My mind is engaged in multiple thought trains in hundreds if not thousands or more directions – simultaneously.
My mind has the ability to attend to one thing while attenuating others – like picking out a voice in the midst of a noisy room. In this case, I would not need to have the room absolutely quiet in order to understand the words. All it would take is sufficient difference from the background noise to make out and understand the words s/he is saying.
We sometimes refer to this ability as “paying attention.”
And that makes all the difference! When I place a little more attention upon my intention than upon the background noise of other thoughts, I feel a sense of empowerment and clarity through focus.
What makes it seem like I’m moving in a direction is that I’m paying more attention to that direction than to others.
Let me bring this down to practical, usable, and pragmatic.
Let’s say that I’d like to drop 20 pounds by a certain time and keep it off forever. Further, that I’d like to strengthen my body so that it looks good when it weighs 20 pounds less than it does now. Intention!
I already having an experience of a body the way it is now. To redirect my thoughts and experience in the direction of a body 20 pounds lighter may not require a major lifestyle change – rather, it may only require a slight shift or nudge in attention in the direction of my intention – repeated over a sufficient period of time.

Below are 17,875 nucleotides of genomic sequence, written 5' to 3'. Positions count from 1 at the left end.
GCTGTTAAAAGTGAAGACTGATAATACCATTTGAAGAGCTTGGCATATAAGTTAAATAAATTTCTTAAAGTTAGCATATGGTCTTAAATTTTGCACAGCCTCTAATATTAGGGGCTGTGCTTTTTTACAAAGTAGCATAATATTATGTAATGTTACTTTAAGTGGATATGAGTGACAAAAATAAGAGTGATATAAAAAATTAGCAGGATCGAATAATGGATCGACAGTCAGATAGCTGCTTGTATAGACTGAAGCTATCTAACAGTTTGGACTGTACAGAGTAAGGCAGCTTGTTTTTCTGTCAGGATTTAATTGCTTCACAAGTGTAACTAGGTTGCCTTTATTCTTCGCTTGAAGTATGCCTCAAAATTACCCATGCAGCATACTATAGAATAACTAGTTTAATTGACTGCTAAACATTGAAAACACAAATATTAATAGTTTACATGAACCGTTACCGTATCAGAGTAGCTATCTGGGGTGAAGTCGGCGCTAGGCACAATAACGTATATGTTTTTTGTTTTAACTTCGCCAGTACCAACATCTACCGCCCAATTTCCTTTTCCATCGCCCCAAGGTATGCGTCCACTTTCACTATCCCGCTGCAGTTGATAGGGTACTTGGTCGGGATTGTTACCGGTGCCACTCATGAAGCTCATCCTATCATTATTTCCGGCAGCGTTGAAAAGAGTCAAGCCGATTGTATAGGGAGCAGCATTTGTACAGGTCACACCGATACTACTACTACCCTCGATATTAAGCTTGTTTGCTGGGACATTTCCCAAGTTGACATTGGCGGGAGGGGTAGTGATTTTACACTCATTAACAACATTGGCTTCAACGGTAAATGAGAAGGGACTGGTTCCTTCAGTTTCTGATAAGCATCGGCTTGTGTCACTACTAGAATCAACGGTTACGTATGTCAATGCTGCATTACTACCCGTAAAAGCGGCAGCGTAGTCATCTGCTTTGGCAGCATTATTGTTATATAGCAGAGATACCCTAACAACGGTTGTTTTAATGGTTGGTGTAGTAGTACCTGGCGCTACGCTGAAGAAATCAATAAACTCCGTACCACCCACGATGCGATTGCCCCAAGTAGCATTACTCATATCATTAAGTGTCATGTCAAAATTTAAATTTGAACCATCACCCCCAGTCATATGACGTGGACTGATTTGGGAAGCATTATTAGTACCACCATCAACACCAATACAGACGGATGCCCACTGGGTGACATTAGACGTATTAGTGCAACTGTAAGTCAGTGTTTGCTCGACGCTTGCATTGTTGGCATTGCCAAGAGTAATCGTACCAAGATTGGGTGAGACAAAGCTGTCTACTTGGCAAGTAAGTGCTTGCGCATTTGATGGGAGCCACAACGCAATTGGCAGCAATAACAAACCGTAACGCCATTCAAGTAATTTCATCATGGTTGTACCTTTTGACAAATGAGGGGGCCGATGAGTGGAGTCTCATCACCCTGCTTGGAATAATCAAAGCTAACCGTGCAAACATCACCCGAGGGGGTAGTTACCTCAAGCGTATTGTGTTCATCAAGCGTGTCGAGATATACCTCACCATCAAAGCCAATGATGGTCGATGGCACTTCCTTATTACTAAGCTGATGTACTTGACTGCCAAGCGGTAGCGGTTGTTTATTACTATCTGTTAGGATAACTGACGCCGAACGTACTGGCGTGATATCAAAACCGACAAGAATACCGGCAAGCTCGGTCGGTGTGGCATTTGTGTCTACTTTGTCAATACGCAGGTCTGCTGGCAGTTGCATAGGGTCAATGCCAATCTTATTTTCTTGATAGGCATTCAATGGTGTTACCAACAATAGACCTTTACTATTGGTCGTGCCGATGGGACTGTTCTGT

A tiny nudge every day may be more effective in achieving my intention than making a sudden major lifestyle change – and I may be a whole lot more likely to sustain it over time.
Shift Attention to Shift Experience
Thinking “shift” rather than “huge change” sets my mind up for “it’s easy” to achieve the intention – because I don’t have to move a mountain to achieve it. Easier to make a shift than reorganize my whole belief system.
Can you feel the difference between having to make a major life change and simply making a slight shift? Wouldn’t it seem easier if all you had to do was baby-step a little toward your intention?
You Get What You Pay For
Pay more attention to what you don’t want, and you’ll tend to get that result. Pay a little more attention to what you do want and you’ll likely get that instead. It’s relative!
I can say with some degree of certainty that I’m experiencing right now what I am paying most attention to. It’s no secret! To change my experience, all I have to do is change my attention – even the tiniest bit – again, and again, and again…
Mind your attention!